Delete your dating apps and find romance offline


Hand picking up red heart

Ali Jackson had been single for about four years, and like so many women, felt burned out on dating apps. Swiping had become a monotonous routine, something to do when she was bored. So Jackson decided to delete the apps and try something novel: Meet people in person.

In October, she made a commitment to attend two social events a month where she didn’t know many people. Initially, Jackson signed up for singles mixers and speed dating parties but found she had more fun at non-dating get-togethers, like adult summer camp and run club. It was at one of these social gatherings, hosted by a friend on the periphery of her friend circle, where Jackson met her now-boyfriend. Her only intention going into the event was simply to talk to people. Finding romance was a bonus.

“I feel very strongly that one of the reasons that we clicked so well is because, at least on my end, I was just hanging,” says Jackson, a dating and relationship coach who also hosts a popular dating advice podcast, Finding Mr. Height. “I wasn’t thinking about how I was coming across or trying to meet someone.”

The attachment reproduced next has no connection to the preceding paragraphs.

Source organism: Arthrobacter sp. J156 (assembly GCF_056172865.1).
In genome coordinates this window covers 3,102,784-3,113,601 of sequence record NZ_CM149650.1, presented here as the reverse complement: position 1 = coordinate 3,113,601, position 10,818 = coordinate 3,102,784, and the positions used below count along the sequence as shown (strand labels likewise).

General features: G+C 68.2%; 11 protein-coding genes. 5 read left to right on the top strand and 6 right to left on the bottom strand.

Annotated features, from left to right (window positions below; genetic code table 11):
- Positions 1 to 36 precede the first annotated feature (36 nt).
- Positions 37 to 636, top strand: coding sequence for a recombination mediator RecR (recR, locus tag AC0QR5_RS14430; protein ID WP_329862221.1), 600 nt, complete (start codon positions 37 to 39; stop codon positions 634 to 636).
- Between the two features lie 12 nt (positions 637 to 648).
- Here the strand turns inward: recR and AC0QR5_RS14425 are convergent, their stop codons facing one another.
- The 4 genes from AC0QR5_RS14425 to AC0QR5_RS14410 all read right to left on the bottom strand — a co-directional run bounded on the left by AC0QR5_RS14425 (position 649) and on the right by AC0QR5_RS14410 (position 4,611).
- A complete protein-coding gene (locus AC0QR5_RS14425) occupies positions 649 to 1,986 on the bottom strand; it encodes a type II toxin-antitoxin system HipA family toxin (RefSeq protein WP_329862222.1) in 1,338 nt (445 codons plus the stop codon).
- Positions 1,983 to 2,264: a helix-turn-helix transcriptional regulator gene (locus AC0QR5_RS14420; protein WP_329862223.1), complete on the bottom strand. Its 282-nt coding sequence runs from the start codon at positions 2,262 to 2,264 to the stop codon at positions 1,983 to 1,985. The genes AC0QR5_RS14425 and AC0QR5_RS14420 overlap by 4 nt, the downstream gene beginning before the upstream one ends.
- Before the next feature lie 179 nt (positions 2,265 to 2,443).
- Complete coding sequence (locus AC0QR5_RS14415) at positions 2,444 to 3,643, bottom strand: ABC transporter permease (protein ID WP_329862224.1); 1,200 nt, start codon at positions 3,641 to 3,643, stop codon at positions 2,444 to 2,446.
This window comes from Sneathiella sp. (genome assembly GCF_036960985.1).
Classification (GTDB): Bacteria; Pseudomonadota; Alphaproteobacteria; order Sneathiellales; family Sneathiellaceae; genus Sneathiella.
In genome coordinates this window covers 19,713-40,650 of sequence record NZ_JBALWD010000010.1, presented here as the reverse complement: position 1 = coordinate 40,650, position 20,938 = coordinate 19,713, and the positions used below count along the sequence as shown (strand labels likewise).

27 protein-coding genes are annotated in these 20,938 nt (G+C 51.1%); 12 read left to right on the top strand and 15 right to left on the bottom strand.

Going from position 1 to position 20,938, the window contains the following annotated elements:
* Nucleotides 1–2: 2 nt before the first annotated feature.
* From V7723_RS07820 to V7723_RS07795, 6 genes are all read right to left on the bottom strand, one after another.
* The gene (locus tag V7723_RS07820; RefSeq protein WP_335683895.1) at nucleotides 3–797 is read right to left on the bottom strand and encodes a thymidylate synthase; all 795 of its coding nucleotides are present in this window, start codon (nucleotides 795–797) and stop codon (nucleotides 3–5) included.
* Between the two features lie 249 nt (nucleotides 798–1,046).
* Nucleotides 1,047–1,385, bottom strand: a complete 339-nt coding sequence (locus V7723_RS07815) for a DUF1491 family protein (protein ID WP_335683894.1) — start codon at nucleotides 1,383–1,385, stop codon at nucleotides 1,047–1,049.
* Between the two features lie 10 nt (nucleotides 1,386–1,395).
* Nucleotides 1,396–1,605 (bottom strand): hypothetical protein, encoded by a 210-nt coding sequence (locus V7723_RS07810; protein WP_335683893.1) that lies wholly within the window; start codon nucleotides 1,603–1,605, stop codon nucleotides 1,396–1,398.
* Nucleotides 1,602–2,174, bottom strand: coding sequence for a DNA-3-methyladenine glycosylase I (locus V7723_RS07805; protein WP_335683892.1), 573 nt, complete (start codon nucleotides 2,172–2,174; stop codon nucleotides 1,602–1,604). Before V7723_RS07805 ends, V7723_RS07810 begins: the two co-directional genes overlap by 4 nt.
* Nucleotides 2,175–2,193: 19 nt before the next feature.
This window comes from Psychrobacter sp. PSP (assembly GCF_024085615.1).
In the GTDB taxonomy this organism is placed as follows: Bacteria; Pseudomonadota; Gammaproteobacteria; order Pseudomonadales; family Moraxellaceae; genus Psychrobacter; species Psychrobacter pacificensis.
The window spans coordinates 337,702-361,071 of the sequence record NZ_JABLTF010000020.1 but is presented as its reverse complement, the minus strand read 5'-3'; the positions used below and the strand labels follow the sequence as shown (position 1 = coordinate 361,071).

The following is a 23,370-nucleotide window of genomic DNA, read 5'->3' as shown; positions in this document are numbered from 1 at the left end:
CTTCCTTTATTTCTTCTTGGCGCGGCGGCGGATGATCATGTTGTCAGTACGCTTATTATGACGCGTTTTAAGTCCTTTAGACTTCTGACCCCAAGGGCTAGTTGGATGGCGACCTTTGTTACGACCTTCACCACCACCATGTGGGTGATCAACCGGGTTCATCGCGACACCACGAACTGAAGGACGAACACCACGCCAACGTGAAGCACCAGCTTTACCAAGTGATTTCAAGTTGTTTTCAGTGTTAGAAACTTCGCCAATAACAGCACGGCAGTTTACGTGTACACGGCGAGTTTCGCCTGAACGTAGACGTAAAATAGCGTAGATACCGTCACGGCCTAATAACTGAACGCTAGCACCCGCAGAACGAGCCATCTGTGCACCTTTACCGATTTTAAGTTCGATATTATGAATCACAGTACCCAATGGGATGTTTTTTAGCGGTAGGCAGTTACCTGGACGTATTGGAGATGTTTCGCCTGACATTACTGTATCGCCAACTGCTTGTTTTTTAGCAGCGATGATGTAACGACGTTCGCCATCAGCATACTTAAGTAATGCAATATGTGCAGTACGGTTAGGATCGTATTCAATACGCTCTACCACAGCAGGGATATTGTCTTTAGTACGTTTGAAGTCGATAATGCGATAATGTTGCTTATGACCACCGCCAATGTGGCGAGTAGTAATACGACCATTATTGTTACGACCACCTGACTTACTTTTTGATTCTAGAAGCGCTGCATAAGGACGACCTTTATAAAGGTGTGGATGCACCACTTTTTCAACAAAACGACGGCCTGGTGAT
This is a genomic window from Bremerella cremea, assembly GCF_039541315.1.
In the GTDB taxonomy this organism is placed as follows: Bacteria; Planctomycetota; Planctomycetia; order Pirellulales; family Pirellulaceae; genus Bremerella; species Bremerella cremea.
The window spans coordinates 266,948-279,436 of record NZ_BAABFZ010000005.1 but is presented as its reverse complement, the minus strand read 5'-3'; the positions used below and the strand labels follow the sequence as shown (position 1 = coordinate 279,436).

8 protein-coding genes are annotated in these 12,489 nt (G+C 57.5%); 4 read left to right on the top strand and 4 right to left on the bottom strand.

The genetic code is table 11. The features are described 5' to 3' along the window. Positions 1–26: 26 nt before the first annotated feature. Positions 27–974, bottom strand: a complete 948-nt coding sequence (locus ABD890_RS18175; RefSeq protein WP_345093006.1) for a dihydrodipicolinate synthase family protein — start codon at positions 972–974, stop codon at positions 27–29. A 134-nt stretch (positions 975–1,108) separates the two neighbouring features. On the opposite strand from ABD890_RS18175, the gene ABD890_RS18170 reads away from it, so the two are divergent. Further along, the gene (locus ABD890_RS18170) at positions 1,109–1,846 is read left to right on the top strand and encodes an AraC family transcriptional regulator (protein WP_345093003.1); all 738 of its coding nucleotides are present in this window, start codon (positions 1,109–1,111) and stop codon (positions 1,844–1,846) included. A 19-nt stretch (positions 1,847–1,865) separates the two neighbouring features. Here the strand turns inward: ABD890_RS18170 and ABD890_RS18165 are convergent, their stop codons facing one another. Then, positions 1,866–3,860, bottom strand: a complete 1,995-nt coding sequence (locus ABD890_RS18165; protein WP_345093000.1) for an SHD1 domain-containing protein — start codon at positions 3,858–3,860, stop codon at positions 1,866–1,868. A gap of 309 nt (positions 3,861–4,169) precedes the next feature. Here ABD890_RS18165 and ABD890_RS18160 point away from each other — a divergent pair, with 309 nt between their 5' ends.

In the last few years, many singles’ disillusionment with dating apps seems to have reached a breaking point. Some app users are tired of the lack of civility of online dating: According to a Pew Research Center Survey, over 85 percent of respondents ages 18 to 34 said someone on a dating app continued to contact them even after they said they weren’t interested. Others bemoan the jarring nature of going from strangers to romantic interests within days. A Forbes Health/OnePoll survey found 79 percent of Gen Z respondents were burned out by dating apps. On TikTok, videos with views in the hundreds of thousands urge viewers to delete their apps, while tearful young women recount their dating disasters, both on and off apps, wondering why it’s so hard to meet someone or make a genuine connection. The market value of Bumble and Match Group — which owns Tinder,, OkCupid, Hinge, and more — has plummeted by over $40 billion since 2021.

Although would-be lovers have, for nearly all of existence, found other ways to meet, some singles — especially ones whose only dating experience has been digitally mediated — may find their in-person flirting skills lacking. The key to connecting with someone in the flesh, experts say, is to focus on quality conversations with everyone you meet and not to take rejection personally.

Prioritize social events where you know you’ll meet new people